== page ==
Other benefits of telehealth include fewer medical errors, increased availability of clinical supervision, reduced travel time and costs for rural residents, and attention to “issues of privacy and stigma for patients and caregivers in rural communities.” Many studies have shown that telehealth specifically “(facilitates) collaborative care to patients without onsite specialists” by offering “direct intervention with the patient by a distant specialist,” “consultation between a primary care and behavioral health provider” and “education and training in diagnosis and care for behavioral health.” Additional ways in which telehealth is used includes “transmission of data or images for analysis, “remote monitoring (of patients by providers),” and “telepharmacy.”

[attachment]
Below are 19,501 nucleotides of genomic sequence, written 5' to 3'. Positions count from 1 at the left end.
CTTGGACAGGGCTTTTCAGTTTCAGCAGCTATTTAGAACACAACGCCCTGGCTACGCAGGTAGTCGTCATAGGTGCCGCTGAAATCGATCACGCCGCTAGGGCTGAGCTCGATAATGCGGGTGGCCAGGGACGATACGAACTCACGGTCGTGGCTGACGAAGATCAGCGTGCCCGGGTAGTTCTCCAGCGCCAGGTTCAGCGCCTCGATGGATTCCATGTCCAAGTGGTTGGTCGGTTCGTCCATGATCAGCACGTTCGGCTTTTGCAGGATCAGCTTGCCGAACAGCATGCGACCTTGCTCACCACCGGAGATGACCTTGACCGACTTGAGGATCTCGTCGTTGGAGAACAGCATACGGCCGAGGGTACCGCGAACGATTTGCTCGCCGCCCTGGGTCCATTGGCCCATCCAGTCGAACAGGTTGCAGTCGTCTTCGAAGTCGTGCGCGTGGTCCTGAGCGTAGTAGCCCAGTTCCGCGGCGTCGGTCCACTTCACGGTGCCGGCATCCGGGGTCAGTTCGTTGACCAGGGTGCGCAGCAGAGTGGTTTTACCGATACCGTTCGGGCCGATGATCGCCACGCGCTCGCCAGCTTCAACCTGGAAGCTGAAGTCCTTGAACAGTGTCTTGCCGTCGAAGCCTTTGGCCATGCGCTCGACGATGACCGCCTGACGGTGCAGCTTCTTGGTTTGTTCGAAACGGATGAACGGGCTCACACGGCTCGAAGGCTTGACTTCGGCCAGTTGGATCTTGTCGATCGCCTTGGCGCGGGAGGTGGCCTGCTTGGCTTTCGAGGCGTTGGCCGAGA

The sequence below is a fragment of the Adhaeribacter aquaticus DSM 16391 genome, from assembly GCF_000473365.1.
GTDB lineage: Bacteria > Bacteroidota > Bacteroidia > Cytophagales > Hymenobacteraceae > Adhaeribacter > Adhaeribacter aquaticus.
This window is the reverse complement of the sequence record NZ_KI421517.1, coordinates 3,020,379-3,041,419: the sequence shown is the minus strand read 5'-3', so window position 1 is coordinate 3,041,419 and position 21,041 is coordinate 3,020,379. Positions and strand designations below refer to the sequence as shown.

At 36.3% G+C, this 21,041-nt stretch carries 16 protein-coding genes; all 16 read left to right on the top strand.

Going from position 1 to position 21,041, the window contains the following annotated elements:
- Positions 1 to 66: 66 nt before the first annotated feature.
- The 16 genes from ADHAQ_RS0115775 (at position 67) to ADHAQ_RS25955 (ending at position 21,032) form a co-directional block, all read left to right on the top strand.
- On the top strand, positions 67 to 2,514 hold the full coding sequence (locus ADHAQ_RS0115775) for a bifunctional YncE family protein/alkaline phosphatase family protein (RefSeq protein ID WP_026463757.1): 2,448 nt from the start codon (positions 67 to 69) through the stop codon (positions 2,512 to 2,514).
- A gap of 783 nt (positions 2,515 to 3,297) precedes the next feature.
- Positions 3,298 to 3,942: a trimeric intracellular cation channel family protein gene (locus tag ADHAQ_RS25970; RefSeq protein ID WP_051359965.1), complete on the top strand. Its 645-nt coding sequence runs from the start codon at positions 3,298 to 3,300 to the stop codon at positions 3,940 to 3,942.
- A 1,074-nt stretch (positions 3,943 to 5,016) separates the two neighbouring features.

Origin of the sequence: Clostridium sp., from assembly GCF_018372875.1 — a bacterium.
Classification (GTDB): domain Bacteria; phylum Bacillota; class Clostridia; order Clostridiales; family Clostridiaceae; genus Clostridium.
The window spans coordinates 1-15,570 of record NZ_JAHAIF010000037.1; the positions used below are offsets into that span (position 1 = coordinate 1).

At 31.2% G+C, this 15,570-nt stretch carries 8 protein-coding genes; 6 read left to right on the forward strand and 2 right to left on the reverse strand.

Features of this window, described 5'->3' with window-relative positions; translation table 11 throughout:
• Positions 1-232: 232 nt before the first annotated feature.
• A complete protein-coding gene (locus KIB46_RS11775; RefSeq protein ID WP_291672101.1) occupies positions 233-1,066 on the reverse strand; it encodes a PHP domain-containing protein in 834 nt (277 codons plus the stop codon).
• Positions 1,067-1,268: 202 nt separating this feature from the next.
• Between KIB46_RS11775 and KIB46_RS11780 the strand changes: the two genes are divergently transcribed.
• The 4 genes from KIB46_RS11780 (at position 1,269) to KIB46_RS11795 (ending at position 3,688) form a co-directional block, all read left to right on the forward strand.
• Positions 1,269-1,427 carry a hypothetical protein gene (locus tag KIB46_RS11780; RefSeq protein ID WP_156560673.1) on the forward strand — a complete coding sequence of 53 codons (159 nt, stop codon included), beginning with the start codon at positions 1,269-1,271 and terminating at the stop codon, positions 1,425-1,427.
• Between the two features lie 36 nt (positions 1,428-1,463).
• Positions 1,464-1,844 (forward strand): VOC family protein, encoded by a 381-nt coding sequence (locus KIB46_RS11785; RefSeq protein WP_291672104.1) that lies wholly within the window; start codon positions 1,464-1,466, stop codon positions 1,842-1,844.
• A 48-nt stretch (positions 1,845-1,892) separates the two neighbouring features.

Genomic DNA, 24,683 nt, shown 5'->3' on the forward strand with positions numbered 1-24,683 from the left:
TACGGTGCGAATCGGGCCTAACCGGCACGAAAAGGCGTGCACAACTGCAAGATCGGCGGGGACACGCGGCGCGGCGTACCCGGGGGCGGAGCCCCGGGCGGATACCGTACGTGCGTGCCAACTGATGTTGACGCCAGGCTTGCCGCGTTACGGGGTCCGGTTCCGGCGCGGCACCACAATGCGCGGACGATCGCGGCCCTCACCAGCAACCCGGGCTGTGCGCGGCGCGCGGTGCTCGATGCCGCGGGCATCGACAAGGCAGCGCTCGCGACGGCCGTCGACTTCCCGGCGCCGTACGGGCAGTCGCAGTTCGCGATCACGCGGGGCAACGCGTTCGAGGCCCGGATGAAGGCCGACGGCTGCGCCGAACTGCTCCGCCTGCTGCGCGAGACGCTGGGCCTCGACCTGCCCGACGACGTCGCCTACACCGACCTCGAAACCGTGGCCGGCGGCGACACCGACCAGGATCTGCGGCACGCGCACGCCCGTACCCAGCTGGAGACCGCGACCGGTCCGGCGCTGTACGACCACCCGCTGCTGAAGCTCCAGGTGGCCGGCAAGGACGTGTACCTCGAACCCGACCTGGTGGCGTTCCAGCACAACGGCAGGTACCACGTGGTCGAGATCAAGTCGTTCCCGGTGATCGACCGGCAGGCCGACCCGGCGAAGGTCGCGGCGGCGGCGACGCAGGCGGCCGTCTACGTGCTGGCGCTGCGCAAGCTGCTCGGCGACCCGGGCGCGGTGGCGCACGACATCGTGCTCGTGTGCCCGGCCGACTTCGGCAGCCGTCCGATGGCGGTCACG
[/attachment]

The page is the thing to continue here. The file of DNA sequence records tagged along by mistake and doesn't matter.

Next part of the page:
Unfortunately, there exist many barriers to fully adopting telehealth. Some barriers specific to care coordination include “lack of reimbursement and/or incentives for providers,” “lack of training for primary care providers in assessing behavioral health”, poor treatment of behavioral health conditions, and lack of co-located behavioral health and primary care services. Patients and providers are reluctant to adopt collaborative behavioral health care due to “lack of understanding of the value of behavioral health care services,” “lack of technical support for collaboration,” concerns about practice workflow, additional time for new assessments, and poor and low “communication among primary and behavioral health care practitioners.” With training and education of providers, outreach to patients, collaboration between behavioral health and primary care providers, support for telehealth and Integration, online tools for collaborative care and operating manuals/guidelines, our rural population and overall health system can reap the benefits of telehealth and Integration.